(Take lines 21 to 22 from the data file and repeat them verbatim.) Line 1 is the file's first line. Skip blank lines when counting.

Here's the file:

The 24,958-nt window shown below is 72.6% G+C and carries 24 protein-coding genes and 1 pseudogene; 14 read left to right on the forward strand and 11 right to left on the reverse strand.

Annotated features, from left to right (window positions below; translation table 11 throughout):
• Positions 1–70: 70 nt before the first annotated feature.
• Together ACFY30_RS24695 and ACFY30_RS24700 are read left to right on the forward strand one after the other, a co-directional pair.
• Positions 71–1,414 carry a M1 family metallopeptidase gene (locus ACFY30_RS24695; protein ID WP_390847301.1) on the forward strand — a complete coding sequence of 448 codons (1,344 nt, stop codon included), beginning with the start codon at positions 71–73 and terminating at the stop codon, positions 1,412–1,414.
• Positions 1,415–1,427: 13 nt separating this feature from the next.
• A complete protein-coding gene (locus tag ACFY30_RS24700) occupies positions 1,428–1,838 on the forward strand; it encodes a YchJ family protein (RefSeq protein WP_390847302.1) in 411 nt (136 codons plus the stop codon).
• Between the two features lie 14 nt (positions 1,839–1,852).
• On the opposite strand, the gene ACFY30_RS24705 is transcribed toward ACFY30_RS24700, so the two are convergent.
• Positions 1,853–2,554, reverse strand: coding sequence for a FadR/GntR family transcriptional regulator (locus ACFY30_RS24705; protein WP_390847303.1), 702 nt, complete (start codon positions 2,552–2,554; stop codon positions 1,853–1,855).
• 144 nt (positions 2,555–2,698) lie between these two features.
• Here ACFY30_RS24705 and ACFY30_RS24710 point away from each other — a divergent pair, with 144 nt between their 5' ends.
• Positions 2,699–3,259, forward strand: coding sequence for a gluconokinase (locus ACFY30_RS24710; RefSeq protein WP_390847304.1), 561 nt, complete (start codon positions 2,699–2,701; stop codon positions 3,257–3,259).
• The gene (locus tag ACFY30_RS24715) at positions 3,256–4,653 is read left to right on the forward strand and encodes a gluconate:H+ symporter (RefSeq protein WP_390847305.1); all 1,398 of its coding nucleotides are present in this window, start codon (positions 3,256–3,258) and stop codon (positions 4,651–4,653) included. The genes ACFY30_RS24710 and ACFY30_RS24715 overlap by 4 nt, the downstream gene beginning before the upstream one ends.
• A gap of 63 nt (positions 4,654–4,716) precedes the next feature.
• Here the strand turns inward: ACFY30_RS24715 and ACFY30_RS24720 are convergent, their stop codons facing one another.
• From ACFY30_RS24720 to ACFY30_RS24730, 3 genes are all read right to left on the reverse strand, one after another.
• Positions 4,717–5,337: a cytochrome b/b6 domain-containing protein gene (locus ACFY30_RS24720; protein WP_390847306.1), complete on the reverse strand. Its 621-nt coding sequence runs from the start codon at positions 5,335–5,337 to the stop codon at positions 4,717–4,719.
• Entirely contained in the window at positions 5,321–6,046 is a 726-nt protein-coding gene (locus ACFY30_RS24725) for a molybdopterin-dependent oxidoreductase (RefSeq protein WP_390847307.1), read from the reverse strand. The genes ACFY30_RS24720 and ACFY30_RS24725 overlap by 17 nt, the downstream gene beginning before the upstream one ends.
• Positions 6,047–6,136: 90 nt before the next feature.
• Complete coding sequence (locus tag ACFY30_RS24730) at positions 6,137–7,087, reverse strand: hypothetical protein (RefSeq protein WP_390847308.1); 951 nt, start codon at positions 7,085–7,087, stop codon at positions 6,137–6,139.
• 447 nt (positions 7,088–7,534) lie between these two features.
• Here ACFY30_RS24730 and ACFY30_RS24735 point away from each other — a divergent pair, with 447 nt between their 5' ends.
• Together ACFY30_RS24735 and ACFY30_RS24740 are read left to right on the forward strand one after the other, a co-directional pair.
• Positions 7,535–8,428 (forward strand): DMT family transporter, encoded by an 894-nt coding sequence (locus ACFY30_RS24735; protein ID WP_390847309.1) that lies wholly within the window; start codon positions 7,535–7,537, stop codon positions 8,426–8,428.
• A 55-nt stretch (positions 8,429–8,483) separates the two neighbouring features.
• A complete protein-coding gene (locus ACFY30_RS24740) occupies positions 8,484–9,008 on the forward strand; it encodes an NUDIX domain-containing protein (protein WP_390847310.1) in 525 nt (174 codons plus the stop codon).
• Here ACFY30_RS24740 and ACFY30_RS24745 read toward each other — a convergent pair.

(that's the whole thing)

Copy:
• Complete coding sequence (locus tag ACFY30_RS24730) at positions 6,137–7,087, reverse strand: hypothetical protein (RefSeq protein WP_390847308.1); 951 nt, start codon at positions 7,085–7,087, stop codon at positions 6,137–6,139.
• 447 nt (positions 7,088–7,534) lie between these two features.